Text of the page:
How to get your hands on two of the rarest VWs ever
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Two weirdly wonderful Volkswagen Corrado prototype up for sale in the US
You'd think that the charming quirk of Volkswagen's cult-classic Corrado would be as weird as it got for the brand in the late-’80s and early-’90s.
But you'd be wrong.
Two Corrado 'shooting brake' prototypes were produced in 1989 by a third-party company, juxtaposing their two-door format with a space in the back big enough for every piece of extreme sport paraphernalia you can think of. And both are now for sale.
They were named the Magnum Sport Kombi. Initially 200 of the machines were scheduled for production, but the project met the bin prematurely.
Channeling the spirit of cars like the Reliant Schmitar and Volvo P1800ES, the Sport Kombi is a curious looking creature. From the rear we can see taillights from an Audi parts bin. 'M' badges of a different kind are nestled in the front grill of each example. The belt line squiggles up and down like a snake, while the roof line is as flat as a pancake.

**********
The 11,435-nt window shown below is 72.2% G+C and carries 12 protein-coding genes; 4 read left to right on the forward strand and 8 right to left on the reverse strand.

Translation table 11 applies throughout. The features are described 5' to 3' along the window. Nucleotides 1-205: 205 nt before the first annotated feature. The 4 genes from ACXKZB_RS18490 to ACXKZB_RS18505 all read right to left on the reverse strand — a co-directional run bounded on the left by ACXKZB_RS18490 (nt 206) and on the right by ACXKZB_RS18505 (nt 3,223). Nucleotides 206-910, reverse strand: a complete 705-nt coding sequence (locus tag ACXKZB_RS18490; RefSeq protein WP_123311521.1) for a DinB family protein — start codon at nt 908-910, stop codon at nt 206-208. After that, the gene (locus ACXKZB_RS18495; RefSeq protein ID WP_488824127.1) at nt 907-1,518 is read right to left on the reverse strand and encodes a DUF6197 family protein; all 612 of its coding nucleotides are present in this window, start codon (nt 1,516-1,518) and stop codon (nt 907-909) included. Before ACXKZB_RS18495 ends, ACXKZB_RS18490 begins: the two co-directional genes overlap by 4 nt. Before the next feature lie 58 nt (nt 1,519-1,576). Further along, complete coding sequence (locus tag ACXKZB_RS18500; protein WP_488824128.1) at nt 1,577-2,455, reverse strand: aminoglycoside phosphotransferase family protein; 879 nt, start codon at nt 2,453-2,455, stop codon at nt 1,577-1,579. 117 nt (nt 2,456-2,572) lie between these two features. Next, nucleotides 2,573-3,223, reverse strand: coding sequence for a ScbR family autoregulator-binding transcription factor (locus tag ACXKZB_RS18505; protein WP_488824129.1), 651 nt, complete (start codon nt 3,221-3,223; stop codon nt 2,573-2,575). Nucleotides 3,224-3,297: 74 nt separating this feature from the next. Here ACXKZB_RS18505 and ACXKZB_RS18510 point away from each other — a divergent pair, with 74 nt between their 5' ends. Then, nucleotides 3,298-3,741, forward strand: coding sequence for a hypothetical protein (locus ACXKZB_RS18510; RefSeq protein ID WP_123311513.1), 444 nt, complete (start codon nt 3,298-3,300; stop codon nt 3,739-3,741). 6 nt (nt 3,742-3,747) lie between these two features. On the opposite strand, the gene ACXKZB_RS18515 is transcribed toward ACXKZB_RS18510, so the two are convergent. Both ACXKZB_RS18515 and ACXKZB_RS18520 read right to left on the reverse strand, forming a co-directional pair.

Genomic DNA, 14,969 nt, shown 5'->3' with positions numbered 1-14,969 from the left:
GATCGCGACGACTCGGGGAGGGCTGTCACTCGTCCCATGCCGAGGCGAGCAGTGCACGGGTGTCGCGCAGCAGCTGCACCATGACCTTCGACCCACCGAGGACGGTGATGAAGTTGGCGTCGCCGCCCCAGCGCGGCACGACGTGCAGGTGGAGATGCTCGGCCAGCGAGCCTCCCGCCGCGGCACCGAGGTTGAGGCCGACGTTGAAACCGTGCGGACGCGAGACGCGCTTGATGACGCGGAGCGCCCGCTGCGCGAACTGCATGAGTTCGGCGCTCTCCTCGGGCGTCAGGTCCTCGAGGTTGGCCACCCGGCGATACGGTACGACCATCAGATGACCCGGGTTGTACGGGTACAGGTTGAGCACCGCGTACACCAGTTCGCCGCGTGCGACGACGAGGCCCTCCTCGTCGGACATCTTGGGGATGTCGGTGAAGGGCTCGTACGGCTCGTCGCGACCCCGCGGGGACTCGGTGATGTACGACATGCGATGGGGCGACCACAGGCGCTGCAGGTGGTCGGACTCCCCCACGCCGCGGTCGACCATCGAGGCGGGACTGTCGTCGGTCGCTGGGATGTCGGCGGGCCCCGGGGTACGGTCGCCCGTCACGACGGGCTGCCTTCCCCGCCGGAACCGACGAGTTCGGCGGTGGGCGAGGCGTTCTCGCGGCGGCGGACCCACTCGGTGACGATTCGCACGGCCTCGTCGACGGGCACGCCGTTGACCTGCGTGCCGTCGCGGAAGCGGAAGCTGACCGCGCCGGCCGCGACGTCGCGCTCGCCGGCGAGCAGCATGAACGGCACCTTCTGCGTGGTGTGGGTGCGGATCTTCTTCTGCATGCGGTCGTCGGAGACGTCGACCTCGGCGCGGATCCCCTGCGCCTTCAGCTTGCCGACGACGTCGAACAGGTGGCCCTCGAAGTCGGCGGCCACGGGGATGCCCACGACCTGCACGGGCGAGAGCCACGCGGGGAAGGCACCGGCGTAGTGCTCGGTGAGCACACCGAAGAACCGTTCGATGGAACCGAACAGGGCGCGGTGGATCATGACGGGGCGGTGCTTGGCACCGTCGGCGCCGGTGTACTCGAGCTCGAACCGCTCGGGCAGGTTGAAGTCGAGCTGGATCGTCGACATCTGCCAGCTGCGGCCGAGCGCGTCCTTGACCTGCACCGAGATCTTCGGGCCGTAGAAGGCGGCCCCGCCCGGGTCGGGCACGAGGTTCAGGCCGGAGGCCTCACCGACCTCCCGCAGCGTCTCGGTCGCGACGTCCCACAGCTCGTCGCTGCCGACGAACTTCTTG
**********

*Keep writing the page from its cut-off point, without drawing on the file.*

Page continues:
While both are red and both are manuals, only one features leather interior and wood paneling. Both feature Volkswagen's 166 horsepower G-Lader supercharger G60 engine. The pair also sport alternate sets of wheels.
Funnily enough, the pairing have reportedly spent a long period of their lives up for sale. But with prices at the time set in the millions (the sale also included documents, tooling, and various other gubbins), buyers were impossible to find.
The cars seemed set for the scrap heap, until they were discovered online by several Corrado nuts — finding their way to the US in 2007 as a result before eventually becoming road legal seven years later when they celebrated their 25th birthdays.
The two near-identical examples, both for sale at the same New York dealership, are available for 50,000USD (74,000NZD) a piece. That might sound like a lot for a 25-year-old Eurobox, but you'd be hard pressed to find something more rare for less.